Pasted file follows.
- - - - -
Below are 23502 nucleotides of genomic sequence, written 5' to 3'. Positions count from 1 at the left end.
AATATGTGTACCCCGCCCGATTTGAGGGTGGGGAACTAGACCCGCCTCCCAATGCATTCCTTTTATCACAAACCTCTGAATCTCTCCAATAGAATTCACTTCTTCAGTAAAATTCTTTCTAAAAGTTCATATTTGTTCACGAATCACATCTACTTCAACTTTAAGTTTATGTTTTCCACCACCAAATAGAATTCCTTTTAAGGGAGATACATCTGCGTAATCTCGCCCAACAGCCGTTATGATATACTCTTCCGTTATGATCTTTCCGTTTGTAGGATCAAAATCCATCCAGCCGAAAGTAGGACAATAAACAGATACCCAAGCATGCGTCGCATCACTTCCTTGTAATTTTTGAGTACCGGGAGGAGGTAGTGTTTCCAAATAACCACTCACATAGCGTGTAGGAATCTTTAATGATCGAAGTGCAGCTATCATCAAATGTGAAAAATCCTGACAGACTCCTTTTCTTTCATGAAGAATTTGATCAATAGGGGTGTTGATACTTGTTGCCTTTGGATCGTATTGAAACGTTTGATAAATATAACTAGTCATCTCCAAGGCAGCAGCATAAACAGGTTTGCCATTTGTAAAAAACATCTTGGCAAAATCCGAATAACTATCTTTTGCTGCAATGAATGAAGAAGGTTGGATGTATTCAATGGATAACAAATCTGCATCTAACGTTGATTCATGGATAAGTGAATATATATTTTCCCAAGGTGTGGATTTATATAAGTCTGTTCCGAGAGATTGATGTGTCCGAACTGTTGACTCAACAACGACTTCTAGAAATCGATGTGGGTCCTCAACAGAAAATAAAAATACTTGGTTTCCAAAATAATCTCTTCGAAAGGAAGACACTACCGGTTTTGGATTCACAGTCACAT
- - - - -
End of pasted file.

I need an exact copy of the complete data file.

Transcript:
Below are 23502 nucleotides of genomic sequence, written 5' to 3'. Positions count from 1 at the left end.
AATATGTGTACCCCGCCCGATTTGAGGGTGGGGAACTAGACCCGCCTCCCAATGCATTCCTTTTATCACAAACCTCTGAATCTCTCCAATAGAATTCACTTCTTCAGTAAAATTCTTTCTAAAAGTTCATATTTGTTCACGAATCACATCTACTTCAACTTTAAGTTTATGTTTTCCACCACCAAATAGAATTCCTTTTAAGGGAGATACATCTGCGTAATCTCGCCCAACAGCCGTTATGATATACTCTTCCGTTATGATCTTTCCGTTTGTAGGATCAAAATCCATCCAGCCGAAAGTAGGACAATAAACAGATACCCAAGCATGCGTCGCATCACTTCCTTGTAATTTTTGAGTACCGGGAGGAGGTAGTGTTTCCAAATAACCACTCACATAGCGTGTAGGAATCTTTAATGATCGAAGTGCAGCTATCATCAAATGTGAAAAATCCTGACAGACTCCTTTTCTTTCATGAAGAATTTGATCAATAGGGGTGTTGATACTTGTTGCCTTTGGATCGTATTGAAACGTTTGATAAATATAACTAGTCATCTCCAAGGCAGCAGCATAAACAGGTTTGCCATTTGTAAAAAACATCTTGGCAAAATCCGAATAACTATCTTTTGCTGCAATGAATGAAGAAGGTTGGATGTATTCAATGGATAACAAATCTGCATCTAACGTTGATTCATGGATAAGTGAATATATATTTTCCCAAGGTGTGGATTTATATAAGTCTGTTCCGAGAGATTGATGTGTCCGAACTGTTGACTCAACAACGACTTCTAGAAATCGATGTGGGTCCTCAACAGAAAATAAAAATACTTGGTTTCCAAAATAATCTCTTCGAAAGGAAGACACTACCGGTTTTGGATTCACAGTCACAT